Balance & Vestibular Treatment

It is estimated that approximately 40% of the population in the United States will experience some form of dizziness or balance difficulty over the course of a lifetime (National Institute on Deafness and Other Communication Disorders [NIDCD], 2014).

Balance is maintained by the coordinated interactions between the brain, inner ears, eyes, as well as various muscles and joints. A disturbance in any of these areas may result in the subjective sensation of dizziness, lightheadedness, or unsteadiness. General medical ailments may also lead to dizziness due to interference with the brain and body’s ability to integrate balance information.

With such a wide range of balance disorders, it is important for an audiologist to make an accurate diagnosis in order to determine a successful treatment plan.  Diagnostic testing plays an important role in determining the condition responsible for a patient’s suffering. A battery of tests is usually required.

Types of Diagnostic Balance & Vestibular Tests

  • Videonystagmography (VNG). This series of tests measures eye movements via a pair of video goggles worn by the patient. A VNG consists of three parts: evaluation of eye movements as they follow a visual target, positional tests for measuring dizziness in response to different head and body positions, and a caloric test that measures responses to warm and cold air circulating in the ear canal.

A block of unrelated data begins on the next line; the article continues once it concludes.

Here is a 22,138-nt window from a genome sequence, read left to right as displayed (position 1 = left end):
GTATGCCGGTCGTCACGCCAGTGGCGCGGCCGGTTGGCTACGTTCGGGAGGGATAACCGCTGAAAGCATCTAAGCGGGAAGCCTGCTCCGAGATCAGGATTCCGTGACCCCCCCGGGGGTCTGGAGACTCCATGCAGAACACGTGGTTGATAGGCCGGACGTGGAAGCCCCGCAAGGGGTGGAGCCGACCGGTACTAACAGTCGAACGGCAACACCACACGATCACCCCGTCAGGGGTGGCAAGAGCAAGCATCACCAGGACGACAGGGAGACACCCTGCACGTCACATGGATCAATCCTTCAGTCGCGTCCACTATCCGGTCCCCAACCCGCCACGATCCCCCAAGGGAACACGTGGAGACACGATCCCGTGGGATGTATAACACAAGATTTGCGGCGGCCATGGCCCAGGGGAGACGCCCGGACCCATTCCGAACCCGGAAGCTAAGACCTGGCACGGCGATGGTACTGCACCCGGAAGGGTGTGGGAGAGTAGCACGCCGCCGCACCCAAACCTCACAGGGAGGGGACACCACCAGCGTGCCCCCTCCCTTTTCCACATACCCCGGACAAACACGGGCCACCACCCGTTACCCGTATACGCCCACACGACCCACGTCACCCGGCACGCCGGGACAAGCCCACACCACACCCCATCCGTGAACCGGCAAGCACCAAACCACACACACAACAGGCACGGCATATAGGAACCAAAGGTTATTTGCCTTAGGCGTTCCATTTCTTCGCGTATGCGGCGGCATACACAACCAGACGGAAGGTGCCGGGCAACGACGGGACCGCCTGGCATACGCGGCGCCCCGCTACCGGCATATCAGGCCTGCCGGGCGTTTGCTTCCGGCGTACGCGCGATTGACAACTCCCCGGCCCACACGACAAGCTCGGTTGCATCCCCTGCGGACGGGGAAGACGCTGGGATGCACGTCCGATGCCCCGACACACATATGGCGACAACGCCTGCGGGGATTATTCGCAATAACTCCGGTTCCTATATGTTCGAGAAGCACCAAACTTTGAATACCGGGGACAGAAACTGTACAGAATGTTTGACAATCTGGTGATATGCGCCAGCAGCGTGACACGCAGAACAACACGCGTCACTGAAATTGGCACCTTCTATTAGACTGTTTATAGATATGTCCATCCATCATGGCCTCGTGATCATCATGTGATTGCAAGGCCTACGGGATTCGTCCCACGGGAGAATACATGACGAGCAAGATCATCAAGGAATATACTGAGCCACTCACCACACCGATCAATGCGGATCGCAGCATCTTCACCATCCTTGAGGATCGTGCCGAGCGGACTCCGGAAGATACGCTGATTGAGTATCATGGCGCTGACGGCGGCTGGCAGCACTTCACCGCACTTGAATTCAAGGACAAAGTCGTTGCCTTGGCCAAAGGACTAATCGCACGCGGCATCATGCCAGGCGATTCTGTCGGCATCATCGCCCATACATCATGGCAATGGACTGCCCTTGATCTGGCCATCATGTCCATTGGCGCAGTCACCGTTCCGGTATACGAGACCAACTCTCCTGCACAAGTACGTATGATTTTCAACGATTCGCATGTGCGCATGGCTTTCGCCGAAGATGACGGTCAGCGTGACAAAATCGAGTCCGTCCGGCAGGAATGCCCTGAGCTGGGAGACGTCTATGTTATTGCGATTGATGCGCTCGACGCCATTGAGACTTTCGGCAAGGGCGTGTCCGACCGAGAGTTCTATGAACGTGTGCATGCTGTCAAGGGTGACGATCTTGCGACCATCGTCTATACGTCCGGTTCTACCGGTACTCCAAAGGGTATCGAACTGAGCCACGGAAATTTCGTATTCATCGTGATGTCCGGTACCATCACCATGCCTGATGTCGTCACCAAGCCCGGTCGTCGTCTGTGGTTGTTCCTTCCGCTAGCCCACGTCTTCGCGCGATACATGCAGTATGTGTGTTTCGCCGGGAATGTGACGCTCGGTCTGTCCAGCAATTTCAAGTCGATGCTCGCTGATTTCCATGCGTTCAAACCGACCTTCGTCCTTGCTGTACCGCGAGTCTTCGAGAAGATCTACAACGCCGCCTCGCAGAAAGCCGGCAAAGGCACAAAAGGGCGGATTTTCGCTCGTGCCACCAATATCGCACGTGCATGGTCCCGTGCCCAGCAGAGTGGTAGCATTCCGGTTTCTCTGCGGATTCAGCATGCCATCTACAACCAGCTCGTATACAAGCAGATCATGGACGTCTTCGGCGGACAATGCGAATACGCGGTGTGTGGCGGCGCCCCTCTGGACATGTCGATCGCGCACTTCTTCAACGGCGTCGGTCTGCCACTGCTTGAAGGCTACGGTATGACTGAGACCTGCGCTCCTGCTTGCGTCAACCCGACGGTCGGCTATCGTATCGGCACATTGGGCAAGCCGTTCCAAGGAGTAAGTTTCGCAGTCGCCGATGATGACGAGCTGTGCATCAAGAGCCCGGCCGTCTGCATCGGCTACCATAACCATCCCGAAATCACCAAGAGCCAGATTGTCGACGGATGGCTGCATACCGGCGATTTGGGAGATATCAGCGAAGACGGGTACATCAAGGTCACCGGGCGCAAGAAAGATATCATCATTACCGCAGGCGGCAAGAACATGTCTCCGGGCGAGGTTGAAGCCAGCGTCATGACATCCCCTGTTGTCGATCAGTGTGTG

• Electrocochleography. This test is used to determine whether there is excess fluid in the inner ear by measuring the electrical currents generated by sound stimulation, and can help with the diagnosis of Meniere’s disease and other balance and hearing disorders.
  • Vestibular Evoked Myogenic Potential (VEMP).  VEMP testing is used to determine whether the saccule and utricle (inner ear organs) and the vestibular nerve is functioning properly. Electrodes are attached to the neck or under the eyes and sounds are transmitted through a pair of headphones.
  • Video Head Impulse Test (VHIT). This test is used to measure the eyes ability to maintain a steady gaze during head movements.  The patient wears video goggles that record the eyes during rapid head movements.
  • GANS Sensory Organization Performance Test. This test is a measure of a patient’s ability to maintain posture and balance in various conditions.
  • Rotational Chair Testing– This test includes different sub-tests, which are designed to help determine if your dizziness or imbalance is a result of a vestibular system or central nervous system problem.

These test results may be combined with additional diagnostic hearing tests to make an accurate diagnosis.